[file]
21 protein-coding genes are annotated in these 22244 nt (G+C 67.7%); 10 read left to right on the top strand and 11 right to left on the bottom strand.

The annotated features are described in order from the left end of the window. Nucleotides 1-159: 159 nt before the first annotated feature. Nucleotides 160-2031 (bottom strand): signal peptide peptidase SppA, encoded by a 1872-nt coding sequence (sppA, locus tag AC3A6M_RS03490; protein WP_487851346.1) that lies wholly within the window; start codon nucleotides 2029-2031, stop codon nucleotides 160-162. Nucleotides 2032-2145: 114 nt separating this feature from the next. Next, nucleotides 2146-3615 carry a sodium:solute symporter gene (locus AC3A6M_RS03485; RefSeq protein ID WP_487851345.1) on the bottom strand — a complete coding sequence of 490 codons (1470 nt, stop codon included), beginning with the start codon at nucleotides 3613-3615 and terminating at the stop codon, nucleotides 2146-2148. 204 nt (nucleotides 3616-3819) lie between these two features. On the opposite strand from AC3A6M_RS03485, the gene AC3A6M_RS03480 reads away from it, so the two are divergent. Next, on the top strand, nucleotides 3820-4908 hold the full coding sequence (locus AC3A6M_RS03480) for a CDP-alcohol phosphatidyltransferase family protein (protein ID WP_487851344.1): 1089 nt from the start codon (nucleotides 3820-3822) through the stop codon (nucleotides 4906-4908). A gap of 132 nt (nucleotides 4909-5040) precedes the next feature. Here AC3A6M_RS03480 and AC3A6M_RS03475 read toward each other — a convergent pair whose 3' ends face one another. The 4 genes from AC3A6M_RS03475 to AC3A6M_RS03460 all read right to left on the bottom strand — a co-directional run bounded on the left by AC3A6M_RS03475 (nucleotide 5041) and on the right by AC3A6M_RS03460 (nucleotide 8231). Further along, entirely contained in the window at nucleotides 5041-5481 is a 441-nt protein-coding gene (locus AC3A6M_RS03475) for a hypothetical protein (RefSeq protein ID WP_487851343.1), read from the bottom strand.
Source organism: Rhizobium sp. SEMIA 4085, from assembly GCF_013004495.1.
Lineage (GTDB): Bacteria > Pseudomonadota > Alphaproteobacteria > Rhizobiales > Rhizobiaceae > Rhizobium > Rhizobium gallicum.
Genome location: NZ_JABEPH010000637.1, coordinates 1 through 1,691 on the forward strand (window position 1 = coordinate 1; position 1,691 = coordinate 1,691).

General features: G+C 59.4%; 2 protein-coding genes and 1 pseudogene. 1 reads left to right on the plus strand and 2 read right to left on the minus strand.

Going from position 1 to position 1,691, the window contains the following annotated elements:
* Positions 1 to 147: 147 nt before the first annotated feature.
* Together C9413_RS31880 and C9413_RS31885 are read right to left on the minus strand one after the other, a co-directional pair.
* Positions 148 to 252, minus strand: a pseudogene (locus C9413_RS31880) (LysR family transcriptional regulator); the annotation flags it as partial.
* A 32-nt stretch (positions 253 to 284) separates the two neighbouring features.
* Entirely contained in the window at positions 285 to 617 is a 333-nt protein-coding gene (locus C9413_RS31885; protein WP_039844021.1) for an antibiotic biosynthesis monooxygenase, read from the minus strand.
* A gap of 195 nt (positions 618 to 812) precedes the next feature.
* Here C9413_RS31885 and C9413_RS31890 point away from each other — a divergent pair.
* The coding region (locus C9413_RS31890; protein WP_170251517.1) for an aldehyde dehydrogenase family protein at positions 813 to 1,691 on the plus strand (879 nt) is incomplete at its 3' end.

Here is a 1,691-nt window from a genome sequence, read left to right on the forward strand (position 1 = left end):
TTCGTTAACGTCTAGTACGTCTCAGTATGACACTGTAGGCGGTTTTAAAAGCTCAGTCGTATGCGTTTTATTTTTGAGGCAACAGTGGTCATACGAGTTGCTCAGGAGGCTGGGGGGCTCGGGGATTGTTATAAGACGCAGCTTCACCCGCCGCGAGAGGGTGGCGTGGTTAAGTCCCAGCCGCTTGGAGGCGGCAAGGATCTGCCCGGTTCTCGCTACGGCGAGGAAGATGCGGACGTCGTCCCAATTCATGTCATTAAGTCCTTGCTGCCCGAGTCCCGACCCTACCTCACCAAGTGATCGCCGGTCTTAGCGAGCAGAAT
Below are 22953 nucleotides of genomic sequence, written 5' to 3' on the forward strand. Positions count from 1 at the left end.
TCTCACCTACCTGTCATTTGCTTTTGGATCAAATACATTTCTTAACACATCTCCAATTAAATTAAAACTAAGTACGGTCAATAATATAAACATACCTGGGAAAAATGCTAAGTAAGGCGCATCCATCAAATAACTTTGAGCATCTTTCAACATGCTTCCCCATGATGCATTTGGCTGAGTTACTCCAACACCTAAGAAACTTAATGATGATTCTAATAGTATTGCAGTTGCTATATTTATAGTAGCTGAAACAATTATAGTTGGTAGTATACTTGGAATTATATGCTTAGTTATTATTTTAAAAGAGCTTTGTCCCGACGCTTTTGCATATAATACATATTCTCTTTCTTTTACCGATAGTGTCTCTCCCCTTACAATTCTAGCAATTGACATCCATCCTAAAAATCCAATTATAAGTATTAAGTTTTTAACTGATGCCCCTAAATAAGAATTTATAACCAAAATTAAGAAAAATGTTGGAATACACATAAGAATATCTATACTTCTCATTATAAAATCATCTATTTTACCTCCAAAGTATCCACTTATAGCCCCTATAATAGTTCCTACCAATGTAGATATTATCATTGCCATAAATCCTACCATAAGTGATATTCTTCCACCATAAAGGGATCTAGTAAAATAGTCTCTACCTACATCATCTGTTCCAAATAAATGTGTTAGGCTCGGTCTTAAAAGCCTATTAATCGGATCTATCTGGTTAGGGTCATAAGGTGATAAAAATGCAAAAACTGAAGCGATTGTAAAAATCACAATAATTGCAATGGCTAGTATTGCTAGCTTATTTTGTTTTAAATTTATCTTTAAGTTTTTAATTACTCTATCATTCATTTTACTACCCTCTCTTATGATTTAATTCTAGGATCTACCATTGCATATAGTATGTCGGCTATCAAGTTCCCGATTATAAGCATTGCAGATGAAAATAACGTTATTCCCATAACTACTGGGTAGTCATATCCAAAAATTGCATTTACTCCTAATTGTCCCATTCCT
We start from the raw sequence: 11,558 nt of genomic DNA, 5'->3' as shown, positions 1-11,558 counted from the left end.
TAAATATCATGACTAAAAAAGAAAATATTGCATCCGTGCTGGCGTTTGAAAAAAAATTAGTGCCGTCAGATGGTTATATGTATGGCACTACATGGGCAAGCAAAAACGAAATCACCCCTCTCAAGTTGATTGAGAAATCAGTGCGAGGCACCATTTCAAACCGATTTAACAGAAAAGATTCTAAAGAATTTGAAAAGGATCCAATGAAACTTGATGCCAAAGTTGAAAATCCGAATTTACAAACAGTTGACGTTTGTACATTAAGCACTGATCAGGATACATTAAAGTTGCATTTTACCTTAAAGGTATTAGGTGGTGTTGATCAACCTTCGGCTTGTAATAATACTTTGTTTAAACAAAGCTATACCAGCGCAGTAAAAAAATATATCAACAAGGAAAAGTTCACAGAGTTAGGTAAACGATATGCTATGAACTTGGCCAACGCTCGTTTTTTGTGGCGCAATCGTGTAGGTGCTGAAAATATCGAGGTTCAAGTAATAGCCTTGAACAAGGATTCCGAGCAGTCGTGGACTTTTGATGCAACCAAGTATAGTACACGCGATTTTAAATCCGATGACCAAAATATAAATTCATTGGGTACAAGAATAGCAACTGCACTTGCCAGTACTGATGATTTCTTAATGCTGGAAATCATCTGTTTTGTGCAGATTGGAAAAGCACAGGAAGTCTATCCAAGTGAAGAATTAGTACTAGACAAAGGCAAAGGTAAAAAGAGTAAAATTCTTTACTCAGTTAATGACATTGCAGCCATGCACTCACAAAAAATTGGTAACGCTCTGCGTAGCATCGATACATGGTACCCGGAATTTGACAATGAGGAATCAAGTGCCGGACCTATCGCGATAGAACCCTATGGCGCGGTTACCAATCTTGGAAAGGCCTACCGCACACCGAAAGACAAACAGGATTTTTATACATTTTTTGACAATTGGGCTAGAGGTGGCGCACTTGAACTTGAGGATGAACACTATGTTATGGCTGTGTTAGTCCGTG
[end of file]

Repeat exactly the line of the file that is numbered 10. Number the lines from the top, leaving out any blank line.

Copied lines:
* Positions 148 to 252, minus strand: a pseudogene (locus C9413_RS31880) (LysR family transcriptional regulator); the annotation flags it as partial.